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With McCluster, Albert headed out, Chiefs will look for free-agent bargains

  • The Kansas City Star
  • Published Monday, March 10, 2014, at 8:01 p.m.
  • Updated Sunday, March 16, 2014, at 10:52 a.m.

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While the Chiefs are apparently in wait-and-see mode before NFL free agency begins Tuesday, it appears a few of their players who keyed last season’s playoff run won’t be back in 2014.

Wide receiver Dexter McCluster is one of the Chiefs’ free agents who appears primed to bolt. A person with knowledge of the situation told The Star on Monday that McCluster has four or five interested teams and likely will sign elsewhere Tuesday night, when players can officially join other teams.

Multiple media outlets, including the Miami Herald, reported that Chiefs left tackle Branden Albert will agree to a multiyear deal with the Miami Dolphins on Tuesday. Both of last year’s starters at right guard, Geoff Schwartz and Jon Asamoah, are free agents with multiple suitors and are expected to sign elsewhere.

It’s fairly obvious the cash-strapped Chiefs — who will have about $9.62 million in salary cap space — will probably shop for bargains during the first phase of free agency, when the big money gets thrown around and the big names come off the board.

That makes sense to ESPN NFL business analyst Andrew Brandt, who served as the Green Bay Packers’ vice president from 1999 to 2008 and has worked with Chiefs coach Andy Reid and general manager John Dorsey in the past.

“Generally, John comes from our school in Green Bay, which is to draft and develop and be very selective and very wary of free agency because you’re bringing in people from other situations and it’s not a seamless transition,” Brandt said. “Always, the best strategy is to go with what you know in terms of drafted, homegrown players.”

Albert, McCluster and Asamoah are all homegrown guys, but the bill has come due for their services, as all three are stand to be paid well above what they made last season. Albert made $9.8 million in 2013, while Asamoah made $1.5 million and McCluster made $1.4 million. Schwartz, who signed as a free agent last season for $700,000, will also command a significant raise from another team.

Prior to Monday’s developments, Brandt said that while the $9.62 million the Chiefs were expected to have is theoretically enough space to sign some big-money players, he wouldn’t necessarily recommend it.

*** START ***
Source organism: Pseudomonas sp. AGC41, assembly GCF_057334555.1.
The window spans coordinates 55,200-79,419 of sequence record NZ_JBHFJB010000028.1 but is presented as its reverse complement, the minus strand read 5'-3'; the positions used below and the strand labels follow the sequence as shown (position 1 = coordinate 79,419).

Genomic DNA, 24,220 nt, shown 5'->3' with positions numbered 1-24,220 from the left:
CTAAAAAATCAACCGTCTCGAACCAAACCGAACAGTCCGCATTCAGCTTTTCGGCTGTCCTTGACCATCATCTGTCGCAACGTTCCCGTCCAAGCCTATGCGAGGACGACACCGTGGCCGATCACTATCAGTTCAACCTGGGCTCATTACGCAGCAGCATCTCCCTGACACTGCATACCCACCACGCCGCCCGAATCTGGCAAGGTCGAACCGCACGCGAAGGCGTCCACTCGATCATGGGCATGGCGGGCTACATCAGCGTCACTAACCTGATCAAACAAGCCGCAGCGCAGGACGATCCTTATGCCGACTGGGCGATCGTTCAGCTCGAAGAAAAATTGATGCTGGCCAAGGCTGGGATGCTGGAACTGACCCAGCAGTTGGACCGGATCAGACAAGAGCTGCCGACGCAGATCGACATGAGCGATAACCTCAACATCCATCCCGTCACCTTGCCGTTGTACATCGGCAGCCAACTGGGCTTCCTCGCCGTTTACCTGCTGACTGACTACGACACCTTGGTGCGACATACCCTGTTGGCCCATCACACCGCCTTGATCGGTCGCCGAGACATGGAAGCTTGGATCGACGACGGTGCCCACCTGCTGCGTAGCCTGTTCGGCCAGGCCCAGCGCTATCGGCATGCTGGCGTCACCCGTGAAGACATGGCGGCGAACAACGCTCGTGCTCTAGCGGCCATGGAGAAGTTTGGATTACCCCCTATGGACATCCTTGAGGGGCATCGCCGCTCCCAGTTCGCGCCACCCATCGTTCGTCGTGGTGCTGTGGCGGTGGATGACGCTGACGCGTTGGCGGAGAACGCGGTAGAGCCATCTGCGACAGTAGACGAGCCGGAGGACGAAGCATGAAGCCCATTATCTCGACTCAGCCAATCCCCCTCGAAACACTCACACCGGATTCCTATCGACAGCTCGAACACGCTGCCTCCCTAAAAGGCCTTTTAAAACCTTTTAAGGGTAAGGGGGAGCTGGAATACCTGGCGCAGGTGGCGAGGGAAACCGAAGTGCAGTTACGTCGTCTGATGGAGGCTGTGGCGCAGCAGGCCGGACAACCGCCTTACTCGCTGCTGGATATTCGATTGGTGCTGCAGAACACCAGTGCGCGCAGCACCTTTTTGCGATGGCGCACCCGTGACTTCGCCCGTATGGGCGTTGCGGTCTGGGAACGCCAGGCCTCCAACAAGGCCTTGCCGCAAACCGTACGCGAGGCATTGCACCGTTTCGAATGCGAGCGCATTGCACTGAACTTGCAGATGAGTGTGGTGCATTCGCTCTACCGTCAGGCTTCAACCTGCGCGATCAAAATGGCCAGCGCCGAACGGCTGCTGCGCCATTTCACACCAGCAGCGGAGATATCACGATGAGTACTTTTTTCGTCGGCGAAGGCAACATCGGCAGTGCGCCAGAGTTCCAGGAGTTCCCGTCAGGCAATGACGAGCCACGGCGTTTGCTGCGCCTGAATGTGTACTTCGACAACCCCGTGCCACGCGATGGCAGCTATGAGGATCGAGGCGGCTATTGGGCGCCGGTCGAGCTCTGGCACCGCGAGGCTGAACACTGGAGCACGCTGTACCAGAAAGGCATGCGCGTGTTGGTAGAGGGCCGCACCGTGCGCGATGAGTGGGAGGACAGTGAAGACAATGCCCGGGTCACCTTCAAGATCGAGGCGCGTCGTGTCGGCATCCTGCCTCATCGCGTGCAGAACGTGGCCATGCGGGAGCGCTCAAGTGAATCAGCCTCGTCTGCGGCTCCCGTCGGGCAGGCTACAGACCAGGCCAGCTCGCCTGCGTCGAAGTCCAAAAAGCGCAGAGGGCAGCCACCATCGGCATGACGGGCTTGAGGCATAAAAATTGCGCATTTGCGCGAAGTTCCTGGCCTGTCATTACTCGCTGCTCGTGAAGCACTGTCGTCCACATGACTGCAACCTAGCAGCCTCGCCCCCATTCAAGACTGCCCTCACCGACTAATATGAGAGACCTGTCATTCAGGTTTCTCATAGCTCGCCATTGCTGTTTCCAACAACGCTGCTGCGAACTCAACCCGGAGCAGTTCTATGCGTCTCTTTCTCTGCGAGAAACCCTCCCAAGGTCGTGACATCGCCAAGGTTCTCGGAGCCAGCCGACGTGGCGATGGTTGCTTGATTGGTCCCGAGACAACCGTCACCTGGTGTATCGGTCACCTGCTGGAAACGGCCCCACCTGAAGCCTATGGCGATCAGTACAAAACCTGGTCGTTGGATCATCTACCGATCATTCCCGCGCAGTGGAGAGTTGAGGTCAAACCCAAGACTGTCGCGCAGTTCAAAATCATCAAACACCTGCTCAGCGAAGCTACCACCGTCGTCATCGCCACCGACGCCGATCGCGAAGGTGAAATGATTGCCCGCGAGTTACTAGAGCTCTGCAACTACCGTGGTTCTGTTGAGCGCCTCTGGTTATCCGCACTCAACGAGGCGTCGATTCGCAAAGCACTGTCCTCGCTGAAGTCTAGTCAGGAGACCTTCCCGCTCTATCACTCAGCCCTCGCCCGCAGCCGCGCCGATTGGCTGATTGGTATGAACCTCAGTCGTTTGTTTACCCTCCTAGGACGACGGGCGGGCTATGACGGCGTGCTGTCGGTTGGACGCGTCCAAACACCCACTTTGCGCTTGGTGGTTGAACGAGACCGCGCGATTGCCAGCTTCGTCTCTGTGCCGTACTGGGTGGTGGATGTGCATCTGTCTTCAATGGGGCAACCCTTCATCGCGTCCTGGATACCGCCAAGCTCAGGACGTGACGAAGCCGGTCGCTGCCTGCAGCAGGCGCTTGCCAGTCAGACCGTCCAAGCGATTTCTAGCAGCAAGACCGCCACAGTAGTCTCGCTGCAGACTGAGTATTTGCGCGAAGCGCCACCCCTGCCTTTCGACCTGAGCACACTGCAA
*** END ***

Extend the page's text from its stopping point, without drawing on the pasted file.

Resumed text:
“If all you care about is this year, you can do anything,” Brandt said. “But if you’re worried about playing for the present and the future, then that’s problematic.”

Any large deals could prove to be a future hindrance for the Chiefs, who will soon have to take care of outside linebacker Justin Houston and quarterback Alex Smith, both of whom will become free agents after the 2014 season. Don’t forget star running back Jamaal Charles, who is coming off a career year and is woefully underpaid with a cap number of $4.8 million in 2014. He won’t be a free agent for two more seasons but, at 27 years old, might be eager for a renegotiation.

These reasons, among others, could provide Dorsey all the incentive he needs to go back to his roots and use the draft to find young, cost-effective talent while carefully supplementing his roster in free agency.

Dorsey seemed to get away from this a bit last offseason, when the Chiefs signed receiver Donnie Avery, tight end Anthony Fasano, defensive end Mike DeVito and cornerbacks Sean Smith and Dunta Robinson, but Brandt said it was likely an anomaly, just a “necessary step” in the team-building process that led to a nine-game turnaround and an 11-5 record.

Brandt, however, is interested to see just how the Chiefs play the free-agent game in coming weeks, especially since the salary cap has been raised from $123 million in 2013 to $133 million in 2014.

“The free-agent market is always the same way,” Brandt said. “The first couple days, you have what people call ‘the stupid money’ is spent, and you have the golden ticket winners. Then we see what happens next, whether it’s a more judicious market and then we get down to the musical chairs phase where everyone’s just looking for a seat.

“What’s going to be interesting this year, with $10 million more in cap room for each team, is whether there’s going to be a longer first wave, and whether the move to the second wave is more delayed.”

No matter what course Dorsey decides to chart going forward — and based on early Monday’s happenings, conservative might be a good way to put it — he will be doing it with the blessing of Chiefs owner Clark Hunt, who is confident Dorsey is putting the best possible roster together, whether or not that leads to a series of splashy moves.

“I certainly understand and am kept abreast of the direction that we’re heading, particularly on the significant contracts,” Hunt said. “That’s something John and I talk about, but it’s ultimately his job, with Andy’s input, to figure out who to sign and how much to sign them for.

“We have a number of our own guys who are free agents, as well as guys who are out there that we’d like to be in discussions with … I do know that John is going to be busy, like he is every year.”

To reach Terez A. Paylor, call 816-234-4489 or send email to tpaylor@kcstar.com. Follow him at twitter.com/TerezPaylor.

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